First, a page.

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softball nutrition tips

Softball Performance – Softball Nutrition Tips

There exist a very clear and definite relationship between the nutrition of a player and the player’s performance in the game. The evidence to support this opinion is huge enough to be considered factual. According to Holt et al. (1963), most leading traditional athletes were mainly concerned of their nutrition, which in return had a significant boost in their performance.

While seeking to establish a better explanation on the relationships between players’ attitudes, practices and their playing performance, Grete et al. (2011) too supported the idea of nutrition having played a very significant role in player performance.  The same source showed that among softball players in American college schools, barely 10% of those who engage it as freshmen end up playing it in their final year. All this owed to poor dieting and practices that are acquired with time.

In this edition thus, I tried to outline the best player practices and the best nutrition tips for a softball player at varied times in order to remain strong and encouraged to play again and again.

Foods and Fluids for Softball Players

Rodriguez et a. (2009) in the Gatorade Sports Science Institute publication pointed out that athletes and softball player did share a great deal of characteristics. Their publication argued that baseball, cricket and softball players had a main characteristic of running short distances and making rapid decisions frequently. Either, such players are required to have an uninterrupted focus/ attention for long duration. As a result, most softball players are likely to experience glycogen (sugar) and fluid depletion frequently.  Below is a table illustrating the appropriate meals to consider before a match (suited for a player weighing an average of 80 pounds (81.8 KG).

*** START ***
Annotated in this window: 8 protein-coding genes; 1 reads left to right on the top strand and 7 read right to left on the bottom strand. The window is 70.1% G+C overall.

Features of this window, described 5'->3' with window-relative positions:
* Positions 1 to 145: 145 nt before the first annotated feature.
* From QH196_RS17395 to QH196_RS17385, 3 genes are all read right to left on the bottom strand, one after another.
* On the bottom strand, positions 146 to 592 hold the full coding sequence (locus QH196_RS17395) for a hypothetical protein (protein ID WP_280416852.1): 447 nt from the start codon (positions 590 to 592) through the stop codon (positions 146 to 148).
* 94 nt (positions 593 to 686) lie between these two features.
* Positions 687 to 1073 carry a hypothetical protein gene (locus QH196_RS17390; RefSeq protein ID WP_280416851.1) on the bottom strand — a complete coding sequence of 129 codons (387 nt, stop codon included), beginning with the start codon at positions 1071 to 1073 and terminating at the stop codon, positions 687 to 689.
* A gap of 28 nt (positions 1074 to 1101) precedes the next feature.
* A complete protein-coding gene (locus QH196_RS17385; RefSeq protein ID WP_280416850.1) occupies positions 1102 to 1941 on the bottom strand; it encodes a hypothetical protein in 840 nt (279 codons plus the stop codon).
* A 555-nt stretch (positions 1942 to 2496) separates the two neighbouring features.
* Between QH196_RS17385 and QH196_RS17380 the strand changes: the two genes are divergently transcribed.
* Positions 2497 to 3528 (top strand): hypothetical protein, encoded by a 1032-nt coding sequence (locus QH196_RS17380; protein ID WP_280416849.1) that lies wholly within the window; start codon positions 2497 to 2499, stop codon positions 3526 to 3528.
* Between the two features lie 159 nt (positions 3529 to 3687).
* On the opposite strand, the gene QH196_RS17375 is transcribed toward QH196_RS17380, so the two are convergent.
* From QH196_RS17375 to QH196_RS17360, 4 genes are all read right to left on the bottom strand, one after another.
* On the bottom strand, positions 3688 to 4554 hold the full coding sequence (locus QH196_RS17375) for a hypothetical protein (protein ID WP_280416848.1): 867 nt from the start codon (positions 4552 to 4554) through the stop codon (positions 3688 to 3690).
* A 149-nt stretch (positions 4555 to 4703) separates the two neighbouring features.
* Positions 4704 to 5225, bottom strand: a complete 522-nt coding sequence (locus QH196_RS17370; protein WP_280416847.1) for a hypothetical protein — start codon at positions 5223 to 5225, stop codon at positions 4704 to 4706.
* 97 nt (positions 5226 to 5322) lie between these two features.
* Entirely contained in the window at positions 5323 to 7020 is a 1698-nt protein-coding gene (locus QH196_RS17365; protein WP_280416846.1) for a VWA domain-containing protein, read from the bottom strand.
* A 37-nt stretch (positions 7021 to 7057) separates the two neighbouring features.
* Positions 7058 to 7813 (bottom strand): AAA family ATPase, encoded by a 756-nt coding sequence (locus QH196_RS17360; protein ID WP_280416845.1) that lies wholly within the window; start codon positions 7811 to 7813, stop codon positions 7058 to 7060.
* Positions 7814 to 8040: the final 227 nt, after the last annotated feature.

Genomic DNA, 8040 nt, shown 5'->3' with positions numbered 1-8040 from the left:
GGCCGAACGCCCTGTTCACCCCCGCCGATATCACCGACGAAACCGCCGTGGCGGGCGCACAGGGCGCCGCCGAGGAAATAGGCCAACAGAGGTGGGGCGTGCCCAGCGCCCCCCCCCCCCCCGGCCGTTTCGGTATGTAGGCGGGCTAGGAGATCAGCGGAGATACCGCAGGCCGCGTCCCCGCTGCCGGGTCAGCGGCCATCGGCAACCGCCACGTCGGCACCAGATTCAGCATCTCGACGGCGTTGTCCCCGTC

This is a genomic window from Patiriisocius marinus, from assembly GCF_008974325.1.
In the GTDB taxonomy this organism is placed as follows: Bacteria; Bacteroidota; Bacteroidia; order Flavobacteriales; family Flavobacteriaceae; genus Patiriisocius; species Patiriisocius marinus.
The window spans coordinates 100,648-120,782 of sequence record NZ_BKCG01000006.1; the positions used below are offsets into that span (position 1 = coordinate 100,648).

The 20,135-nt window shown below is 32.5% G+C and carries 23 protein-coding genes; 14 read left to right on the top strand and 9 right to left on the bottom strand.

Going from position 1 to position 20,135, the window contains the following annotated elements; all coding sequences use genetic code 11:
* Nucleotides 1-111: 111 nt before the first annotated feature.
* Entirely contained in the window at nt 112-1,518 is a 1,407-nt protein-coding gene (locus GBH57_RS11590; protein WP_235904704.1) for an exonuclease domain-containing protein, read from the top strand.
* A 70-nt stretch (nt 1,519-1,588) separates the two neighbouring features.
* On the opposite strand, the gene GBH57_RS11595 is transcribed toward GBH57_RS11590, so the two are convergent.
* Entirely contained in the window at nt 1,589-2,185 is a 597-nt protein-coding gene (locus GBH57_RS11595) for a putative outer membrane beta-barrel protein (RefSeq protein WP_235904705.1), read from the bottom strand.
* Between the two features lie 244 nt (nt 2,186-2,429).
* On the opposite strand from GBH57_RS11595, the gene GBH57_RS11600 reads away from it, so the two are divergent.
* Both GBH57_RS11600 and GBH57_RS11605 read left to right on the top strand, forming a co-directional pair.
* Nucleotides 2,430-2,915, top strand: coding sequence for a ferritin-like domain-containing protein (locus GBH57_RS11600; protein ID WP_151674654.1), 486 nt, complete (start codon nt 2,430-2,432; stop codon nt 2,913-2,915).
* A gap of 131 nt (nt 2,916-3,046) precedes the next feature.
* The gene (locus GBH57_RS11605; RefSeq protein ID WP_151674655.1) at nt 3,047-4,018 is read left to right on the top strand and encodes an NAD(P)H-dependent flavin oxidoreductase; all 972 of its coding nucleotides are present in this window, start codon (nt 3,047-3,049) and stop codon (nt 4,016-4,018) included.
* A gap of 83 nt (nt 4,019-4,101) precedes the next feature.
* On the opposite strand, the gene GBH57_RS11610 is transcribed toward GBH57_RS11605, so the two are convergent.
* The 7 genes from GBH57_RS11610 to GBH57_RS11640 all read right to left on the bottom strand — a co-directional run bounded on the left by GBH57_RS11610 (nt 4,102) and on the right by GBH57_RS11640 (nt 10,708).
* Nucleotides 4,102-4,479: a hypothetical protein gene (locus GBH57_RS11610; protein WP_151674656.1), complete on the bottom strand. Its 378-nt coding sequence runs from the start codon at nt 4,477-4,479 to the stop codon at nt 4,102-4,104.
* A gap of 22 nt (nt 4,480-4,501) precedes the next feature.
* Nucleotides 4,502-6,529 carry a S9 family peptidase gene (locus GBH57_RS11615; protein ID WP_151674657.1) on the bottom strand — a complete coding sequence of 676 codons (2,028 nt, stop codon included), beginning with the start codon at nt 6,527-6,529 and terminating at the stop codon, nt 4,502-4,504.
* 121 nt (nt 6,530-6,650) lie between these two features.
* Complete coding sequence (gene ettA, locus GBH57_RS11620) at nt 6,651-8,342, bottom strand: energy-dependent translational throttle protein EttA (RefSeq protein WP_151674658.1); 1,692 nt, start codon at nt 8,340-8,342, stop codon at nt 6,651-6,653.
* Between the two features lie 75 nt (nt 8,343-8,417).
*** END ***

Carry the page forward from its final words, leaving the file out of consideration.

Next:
Duration Meals to Eat Nutrients Meals to Avoid Notes
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Softball Performance – Surviving Hot Summer Days

By Ken Krause, Life in the Fastpitch Lane blog

hotsoftballdayWhat a gorgeous day today was where I live. A high of almost 90, sunny all day long, with just enough breeze to make it tolerable to work outside.

Just the kind of day that can sneak up on you if you’re not careful. With the summer tournament season getting into full swing I thought it might be a good time to go over a few reminders for dealing with a day in sun, heat and humidity. And not just for players, but for coaches and parents too.

We say it all the time, but the first three rules of dealing with an all-day tournament are hydrate, hydrate, hydrate. Even if you don’t feel like drinking water, drink water anyway. Lots of it.

Water is good. It’s most of what your body is made of. When you get hot your body releases water (sweats) to try to cool your body. Nature’s way is that the sweat sits on your skin, and any passing breeze against it helps cool your body.

The thing is, as you sweat your body is losing water. If you don’t replace the water your core temperature starts to rise, you begin to feel sick, get dizzy and ultimately can end up with heat stroke, which will put you in the hospital. Drinking water is much easier on you.

Sports drinks can help replace the electrolytes you lose through sweating, but you don’t want to drink them exclusively. You still need water. It does a body good.